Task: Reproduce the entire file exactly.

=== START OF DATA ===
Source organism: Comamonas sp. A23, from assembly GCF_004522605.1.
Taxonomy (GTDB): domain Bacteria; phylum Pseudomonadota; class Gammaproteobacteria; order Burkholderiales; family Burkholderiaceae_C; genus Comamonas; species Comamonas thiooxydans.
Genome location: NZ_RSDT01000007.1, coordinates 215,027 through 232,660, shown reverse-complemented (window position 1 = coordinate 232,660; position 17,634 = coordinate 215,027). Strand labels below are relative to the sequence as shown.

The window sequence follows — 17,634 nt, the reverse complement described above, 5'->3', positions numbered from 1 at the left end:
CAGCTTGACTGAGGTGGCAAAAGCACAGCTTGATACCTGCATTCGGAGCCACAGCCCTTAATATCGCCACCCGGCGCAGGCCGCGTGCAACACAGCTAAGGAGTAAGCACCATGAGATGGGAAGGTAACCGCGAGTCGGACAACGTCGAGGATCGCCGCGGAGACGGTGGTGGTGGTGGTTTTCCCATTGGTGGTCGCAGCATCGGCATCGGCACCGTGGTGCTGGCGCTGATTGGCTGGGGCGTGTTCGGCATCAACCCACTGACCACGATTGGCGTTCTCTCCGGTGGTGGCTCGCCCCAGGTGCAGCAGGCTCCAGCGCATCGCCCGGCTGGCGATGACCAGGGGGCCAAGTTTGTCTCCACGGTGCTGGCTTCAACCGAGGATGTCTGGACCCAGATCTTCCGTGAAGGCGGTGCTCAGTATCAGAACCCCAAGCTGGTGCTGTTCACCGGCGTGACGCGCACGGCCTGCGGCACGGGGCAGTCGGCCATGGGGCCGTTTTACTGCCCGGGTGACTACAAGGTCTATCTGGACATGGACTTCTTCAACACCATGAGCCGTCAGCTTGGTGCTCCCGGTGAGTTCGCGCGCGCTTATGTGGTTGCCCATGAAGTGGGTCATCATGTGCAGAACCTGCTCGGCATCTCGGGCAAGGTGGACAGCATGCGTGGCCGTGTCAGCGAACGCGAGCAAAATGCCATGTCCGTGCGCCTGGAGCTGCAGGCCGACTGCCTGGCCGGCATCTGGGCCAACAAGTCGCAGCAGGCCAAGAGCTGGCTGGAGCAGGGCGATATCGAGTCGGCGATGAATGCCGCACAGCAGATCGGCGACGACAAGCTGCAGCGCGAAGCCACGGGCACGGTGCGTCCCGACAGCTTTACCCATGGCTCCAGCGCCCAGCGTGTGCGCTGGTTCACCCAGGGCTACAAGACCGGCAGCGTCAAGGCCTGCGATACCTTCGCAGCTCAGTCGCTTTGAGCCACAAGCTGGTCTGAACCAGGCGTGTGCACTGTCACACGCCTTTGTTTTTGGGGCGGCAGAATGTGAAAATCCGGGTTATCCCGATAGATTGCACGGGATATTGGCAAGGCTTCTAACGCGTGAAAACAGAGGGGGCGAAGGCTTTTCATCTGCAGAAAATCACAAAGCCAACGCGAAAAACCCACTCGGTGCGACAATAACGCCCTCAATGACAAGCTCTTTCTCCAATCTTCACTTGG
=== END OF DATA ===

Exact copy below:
Source organism: Comamonas sp. A23, from assembly GCF_004522605.1.
Taxonomy (GTDB): domain Bacteria; phylum Pseudomonadota; class Gammaproteobacteria; order Burkholderiales; family Burkholderiaceae_C; genus Comamonas; species Comamonas thiooxydans.
Genome location: NZ_RSDT01000007.1, coordinates 215,027 through 232,660, shown reverse-complemented (window position 1 = coordinate 232,660; position 17,634 = coordinate 215,027). Strand labels below are relative to the sequence as shown.

The window sequence follows — 17,634 nt, the reverse complement described above, 5'->3', positions numbered from 1 at the left end:
CAGCTTGACTGAGGTGGCAAAAGCACAGCTTGATACCTGCATTCGGAGCCACAGCCCTTAATATCGCCACCCGGCGCAGGCCGCGTGCAACACAGCTAAGGAGTAAGCACCATGAGATGGGAAGGTAACCGCGAGTCGGACAACGTCGAGGATCGCCGCGGAGACGGTGGTGGTGGTGGTTTTCCCATTGGTGGTCGCAGCATCGGCATCGGCACCGTGGTGCTGGCGCTGATTGGCTGGGGCGTGTTCGGCATCAACCCACTGACCACGATTGGCGTTCTCTCCGGTGGTGGCTCGCCCCAGGTGCAGCAGGCTCCAGCGCATCGCCCGGCTGGCGATGACCAGGGGGCCAAGTTTGTCTCCACGGTGCTGGCTTCAACCGAGGATGTCTGGACCCAGATCTTCCGTGAAGGCGGTGCTCAGTATCAGAACCCCAAGCTGGTGCTGTTCACCGGCGTGACGCGCACGGCCTGCGGCACGGGGCAGTCGGCCATGGGGCCGTTTTACTGCCCGGGTGACTACAAGGTCTATCTGGACATGGACTTCTTCAACACCATGAGCCGTCAGCTTGGTGCTCCCGGTGAGTTCGCGCGCGCTTATGTGGTTGCCCATGAAGTGGGTCATCATGTGCAGAACCTGCTCGGCATCTCGGGCAAGGTGGACAGCATGCGTGGCCGTGTCAGCGAACGCGAGCAAAATGCCATGTCCGTGCGCCTGGAGCTGCAGGCCGACTGCCTGGCCGGCATCTGGGCCAACAAGTCGCAGCAGGCCAAGAGCTGGCTGGAGCAGGGCGATATCGAGTCGGCGATGAATGCCGCACAGCAGATCGGCGACGACAAGCTGCAGCGCGAAGCCACGGGCACGGTGCGTCCCGACAGCTTTACCCATGGCTCCAGCGCCCAGCGTGTGCGCTGGTTCACCCAGGGCTACAAGACCGGCAGCGTCAAGGCCTGCGATACCTTCGCAGCTCAGTCGCTTTGAGCCACAAGCTGGTCTGAACCAGGCGTGTGCACTGTCACACGCCTTTGTTTTTGGGGCGGCAGAATGTGAAAATCCGGGTTATCCCGATAGATTGCACGGGATATTGGCAAGGCTTCTAACGCGTGAAAACAGAGGGGGCGAAGGCTTTTCATCTGCAGAAAATCACAAAGCCAACGCGAAAAACCCACTCGGTGCGACAATAACGCCCTCAATGACAAGCTCTTTCTCCAATCTTCACTTGG